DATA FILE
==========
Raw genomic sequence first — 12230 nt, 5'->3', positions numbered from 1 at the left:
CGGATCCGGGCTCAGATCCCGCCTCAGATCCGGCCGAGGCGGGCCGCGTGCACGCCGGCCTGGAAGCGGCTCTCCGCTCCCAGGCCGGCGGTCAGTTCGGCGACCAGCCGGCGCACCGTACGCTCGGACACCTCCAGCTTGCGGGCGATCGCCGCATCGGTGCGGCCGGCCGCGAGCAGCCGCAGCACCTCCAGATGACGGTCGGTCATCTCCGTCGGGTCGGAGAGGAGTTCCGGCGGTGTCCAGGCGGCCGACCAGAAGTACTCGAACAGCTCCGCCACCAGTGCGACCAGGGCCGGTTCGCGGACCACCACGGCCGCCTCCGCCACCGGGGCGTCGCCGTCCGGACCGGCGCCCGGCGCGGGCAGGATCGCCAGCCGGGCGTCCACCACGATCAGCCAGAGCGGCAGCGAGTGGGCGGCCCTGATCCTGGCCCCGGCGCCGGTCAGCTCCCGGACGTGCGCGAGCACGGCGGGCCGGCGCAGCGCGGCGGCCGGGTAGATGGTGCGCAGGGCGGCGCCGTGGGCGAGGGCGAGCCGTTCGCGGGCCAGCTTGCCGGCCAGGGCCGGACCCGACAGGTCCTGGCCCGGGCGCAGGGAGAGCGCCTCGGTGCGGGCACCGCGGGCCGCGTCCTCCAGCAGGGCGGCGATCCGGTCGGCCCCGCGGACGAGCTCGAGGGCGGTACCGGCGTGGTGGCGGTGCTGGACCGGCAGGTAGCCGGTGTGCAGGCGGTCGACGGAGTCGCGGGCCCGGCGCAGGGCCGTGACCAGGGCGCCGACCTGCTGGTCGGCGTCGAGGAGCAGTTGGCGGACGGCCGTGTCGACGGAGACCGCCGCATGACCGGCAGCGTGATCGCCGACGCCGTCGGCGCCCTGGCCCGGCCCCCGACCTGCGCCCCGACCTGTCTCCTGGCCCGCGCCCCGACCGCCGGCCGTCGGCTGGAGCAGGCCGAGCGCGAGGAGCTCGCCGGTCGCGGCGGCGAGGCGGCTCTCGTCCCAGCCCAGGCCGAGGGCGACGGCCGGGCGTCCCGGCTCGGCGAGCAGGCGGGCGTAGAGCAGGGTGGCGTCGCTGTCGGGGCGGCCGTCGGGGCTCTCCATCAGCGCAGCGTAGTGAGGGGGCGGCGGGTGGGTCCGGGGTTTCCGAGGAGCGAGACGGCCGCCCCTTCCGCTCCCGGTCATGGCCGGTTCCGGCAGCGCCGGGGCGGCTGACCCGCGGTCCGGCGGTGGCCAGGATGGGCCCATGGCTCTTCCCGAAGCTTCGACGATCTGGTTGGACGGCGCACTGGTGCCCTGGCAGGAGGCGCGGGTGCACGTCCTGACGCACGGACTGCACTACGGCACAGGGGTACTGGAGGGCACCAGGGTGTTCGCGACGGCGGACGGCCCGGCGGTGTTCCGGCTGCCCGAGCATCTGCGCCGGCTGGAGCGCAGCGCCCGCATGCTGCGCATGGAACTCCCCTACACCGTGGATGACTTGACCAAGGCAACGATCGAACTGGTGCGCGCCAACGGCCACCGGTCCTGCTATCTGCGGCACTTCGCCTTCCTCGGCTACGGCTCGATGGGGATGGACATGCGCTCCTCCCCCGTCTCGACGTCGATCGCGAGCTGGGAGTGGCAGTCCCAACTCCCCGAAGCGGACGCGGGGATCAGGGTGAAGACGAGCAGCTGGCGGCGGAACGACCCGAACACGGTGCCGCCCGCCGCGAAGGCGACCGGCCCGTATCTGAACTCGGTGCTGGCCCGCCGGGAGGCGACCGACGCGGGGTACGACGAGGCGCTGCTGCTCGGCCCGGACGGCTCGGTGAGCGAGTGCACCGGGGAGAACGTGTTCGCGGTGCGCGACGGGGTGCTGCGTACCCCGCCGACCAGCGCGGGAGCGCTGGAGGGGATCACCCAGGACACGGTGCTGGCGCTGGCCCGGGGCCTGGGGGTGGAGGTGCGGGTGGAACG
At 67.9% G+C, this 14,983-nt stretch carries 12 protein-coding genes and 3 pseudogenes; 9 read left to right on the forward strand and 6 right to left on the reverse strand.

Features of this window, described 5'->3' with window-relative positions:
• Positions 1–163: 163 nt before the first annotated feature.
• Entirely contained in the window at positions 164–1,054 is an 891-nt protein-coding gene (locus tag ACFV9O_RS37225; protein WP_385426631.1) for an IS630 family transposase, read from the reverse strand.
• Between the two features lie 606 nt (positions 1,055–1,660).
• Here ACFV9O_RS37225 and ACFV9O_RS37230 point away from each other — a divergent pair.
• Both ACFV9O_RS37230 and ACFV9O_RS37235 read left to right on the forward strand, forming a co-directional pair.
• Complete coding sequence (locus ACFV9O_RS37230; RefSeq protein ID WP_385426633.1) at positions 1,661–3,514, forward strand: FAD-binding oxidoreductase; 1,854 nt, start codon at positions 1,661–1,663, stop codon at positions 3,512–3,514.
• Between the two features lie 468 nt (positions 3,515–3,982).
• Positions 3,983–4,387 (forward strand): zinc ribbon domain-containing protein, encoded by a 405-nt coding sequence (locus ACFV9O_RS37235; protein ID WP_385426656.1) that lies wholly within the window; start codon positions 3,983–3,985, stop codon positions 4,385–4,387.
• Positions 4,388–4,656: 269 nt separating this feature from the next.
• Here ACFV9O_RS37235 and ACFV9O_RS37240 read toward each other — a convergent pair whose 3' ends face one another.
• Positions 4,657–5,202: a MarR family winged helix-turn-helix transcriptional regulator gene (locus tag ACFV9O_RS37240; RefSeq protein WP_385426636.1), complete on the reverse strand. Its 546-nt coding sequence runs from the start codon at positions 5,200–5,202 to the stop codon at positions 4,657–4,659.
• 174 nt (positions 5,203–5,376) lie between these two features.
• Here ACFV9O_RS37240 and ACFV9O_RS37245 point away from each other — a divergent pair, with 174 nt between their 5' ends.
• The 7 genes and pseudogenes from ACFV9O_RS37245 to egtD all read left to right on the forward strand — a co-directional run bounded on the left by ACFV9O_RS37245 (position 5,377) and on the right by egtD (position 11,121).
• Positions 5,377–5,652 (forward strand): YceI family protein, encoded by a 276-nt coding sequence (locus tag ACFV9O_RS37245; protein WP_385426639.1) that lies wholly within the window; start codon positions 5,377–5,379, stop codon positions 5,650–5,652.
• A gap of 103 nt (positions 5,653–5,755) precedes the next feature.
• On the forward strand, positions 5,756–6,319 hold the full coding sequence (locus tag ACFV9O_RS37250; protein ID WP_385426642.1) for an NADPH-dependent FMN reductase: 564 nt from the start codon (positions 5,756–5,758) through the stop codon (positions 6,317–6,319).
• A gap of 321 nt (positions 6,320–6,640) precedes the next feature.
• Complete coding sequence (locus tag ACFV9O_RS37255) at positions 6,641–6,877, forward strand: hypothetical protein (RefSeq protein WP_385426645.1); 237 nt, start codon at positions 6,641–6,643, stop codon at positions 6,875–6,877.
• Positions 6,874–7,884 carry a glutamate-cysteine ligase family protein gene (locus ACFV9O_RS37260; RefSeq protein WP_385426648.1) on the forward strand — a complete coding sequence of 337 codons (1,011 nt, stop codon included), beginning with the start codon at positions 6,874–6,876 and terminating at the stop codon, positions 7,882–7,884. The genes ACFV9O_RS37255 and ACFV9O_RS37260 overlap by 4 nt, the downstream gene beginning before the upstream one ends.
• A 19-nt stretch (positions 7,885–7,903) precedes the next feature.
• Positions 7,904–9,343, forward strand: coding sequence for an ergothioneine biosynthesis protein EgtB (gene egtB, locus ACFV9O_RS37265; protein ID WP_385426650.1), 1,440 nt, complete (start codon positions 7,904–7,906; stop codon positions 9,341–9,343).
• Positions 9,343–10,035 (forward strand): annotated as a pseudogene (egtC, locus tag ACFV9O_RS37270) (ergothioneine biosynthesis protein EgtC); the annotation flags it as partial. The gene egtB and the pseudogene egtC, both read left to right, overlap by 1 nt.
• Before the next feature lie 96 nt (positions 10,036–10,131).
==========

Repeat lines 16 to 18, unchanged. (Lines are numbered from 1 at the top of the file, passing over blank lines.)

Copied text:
• 174 nt (positions 5,203–5,376) lie between these two features.
• Here ACFV9O_RS37240 and ACFV9O_RS37245 point away from each other — a divergent pair, with 174 nt between their 5' ends.
• The 7 genes and pseudogenes from ACFV9O_RS37245 to egtD all read left to right on the forward strand — a co-directional run bounded on the left by ACFV9O_RS37245 (position 5,377) and on the right by egtD (position 11,121).